Continue reading Dump Trump. Save & Expand Postal Services (video)

#COVID19 Shows #AZ that Over Reliance on Sales Tax Is Bad Policy (video)

Republicans thanks for the poverty

Since it’s Wednesday, I am wearing red, and today’s video about public education funding.

Yesterday, I was filling out an endorsement questionnaire, and one of the questions was: do you support raising sales taxes to pay for public education?

This question is so January 2020. When we were in session, there was much discussion about extending Prop 301 (Governor Jan Brewer’s “temporary sales tax to save public education”) and raising it to one cent.

This is April 29, 2020. The novel Coronavirus is running rampant throughout the United States and throughout the state of Arizona. We are seeing firsthand what a bad idea it is to balance the state budget on the backs of consumers. Arizona has high sales taxes and low corporate taxes compared to other states. With the shelter in place order and high unemployment, sales and sales taxes are down across the board. Consequently, state and local revenues are down across the board.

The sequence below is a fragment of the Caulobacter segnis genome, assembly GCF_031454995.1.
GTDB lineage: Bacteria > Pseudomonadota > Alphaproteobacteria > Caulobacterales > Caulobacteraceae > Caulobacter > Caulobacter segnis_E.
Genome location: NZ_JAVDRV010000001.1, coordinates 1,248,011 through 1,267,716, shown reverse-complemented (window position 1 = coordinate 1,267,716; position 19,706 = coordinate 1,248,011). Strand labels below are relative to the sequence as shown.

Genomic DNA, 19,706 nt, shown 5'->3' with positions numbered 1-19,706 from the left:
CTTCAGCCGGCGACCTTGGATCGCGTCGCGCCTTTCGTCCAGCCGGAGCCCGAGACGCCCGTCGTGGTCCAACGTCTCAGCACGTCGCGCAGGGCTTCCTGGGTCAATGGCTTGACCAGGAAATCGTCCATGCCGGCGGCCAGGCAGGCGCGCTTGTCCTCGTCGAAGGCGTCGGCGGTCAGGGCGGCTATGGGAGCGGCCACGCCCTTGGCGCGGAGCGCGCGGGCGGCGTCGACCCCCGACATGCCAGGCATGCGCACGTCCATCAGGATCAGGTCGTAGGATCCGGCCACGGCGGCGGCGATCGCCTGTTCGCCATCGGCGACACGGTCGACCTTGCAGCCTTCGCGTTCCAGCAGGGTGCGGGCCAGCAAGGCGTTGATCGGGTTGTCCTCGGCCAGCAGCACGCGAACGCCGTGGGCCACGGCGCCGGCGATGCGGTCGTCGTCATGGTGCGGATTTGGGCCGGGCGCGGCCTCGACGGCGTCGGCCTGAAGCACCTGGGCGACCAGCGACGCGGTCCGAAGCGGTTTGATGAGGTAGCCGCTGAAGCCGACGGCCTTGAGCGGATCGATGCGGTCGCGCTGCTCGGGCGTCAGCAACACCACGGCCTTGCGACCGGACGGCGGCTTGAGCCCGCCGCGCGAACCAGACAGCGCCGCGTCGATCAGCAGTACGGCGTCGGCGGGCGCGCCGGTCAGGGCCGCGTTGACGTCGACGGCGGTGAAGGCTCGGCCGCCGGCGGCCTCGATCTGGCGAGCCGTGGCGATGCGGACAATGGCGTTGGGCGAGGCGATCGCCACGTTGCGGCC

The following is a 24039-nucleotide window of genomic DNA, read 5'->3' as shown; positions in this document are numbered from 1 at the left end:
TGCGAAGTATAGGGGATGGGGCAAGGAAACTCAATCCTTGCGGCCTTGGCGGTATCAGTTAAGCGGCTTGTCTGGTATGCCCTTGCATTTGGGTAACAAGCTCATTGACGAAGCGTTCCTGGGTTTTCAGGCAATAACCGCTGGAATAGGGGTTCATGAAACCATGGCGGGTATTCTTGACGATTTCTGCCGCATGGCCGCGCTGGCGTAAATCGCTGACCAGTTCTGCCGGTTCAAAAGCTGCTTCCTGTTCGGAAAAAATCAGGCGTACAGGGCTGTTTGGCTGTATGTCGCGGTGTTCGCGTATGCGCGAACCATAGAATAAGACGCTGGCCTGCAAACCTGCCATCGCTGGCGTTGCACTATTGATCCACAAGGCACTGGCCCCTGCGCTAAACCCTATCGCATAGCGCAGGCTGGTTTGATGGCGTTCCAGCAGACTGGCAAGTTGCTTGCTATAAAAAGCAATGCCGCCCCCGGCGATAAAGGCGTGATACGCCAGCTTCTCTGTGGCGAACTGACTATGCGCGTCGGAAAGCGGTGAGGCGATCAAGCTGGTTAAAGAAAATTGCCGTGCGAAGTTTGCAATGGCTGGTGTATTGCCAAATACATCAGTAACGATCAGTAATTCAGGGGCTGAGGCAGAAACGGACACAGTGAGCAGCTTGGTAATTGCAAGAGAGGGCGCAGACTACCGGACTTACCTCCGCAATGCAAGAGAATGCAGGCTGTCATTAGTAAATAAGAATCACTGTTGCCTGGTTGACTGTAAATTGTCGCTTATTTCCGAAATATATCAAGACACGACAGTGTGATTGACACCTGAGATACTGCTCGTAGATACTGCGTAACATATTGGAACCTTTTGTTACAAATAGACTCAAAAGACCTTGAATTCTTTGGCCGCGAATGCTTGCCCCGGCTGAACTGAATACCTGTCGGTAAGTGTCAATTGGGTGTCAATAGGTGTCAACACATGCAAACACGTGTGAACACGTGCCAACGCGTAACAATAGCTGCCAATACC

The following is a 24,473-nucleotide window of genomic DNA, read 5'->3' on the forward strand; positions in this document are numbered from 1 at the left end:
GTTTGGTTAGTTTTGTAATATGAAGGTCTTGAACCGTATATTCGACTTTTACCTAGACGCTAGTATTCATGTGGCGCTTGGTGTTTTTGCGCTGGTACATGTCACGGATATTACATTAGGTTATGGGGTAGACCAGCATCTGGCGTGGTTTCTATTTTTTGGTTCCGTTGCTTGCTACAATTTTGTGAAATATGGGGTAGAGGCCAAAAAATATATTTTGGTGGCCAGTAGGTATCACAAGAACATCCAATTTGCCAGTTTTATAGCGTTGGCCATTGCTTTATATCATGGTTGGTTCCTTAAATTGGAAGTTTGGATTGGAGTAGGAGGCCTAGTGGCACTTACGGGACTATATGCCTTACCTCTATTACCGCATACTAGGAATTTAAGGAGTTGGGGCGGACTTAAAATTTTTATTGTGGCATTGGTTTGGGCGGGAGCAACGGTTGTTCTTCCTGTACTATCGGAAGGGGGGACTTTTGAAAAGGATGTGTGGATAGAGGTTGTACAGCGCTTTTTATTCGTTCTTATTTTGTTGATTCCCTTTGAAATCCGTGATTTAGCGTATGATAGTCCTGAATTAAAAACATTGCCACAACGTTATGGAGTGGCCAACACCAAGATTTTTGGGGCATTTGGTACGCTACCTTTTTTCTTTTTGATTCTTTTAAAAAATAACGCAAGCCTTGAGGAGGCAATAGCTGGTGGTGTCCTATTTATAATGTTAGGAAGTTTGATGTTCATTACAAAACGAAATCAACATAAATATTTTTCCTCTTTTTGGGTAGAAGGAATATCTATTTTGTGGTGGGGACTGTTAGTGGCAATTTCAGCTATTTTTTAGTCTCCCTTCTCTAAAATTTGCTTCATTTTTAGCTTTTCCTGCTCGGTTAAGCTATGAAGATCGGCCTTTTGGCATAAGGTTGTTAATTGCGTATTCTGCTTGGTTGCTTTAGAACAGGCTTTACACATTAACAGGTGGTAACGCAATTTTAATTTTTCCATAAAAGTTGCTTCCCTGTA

Arizona has one of the most volatile state budgets in the country because if it’s over reliance on sales tax– coupled with low corporate income taxes, billions of dollars in corporate tax giveaways, and lack of a state property tax. When regular folks don’t have cash to spend, the whole state suffers because the government is relying on YOU to buy stuff and pay tax on those sales. Corporate Arizona… not so much… besides low corporate income taxes, they regularly ask for and get TPT (sales tax) breaks from the Arizona Legislature. Remember this story from the beginning of session: Microsoft Wants a Sales Tax Break Because ‘Electricity Is Too Expensive in Arizona’ (video).

Continue reading #COVID19 Shows #AZ that Over Reliance on Sales Tax Is Bad Policy (video)

#AZLeg, Inquiring Minds What to Know: Are We Done Yet? (video)

Arizona House

Many of you have recently asked me what the Legislature is up to. After all, we haven’t been at the capital since March 23.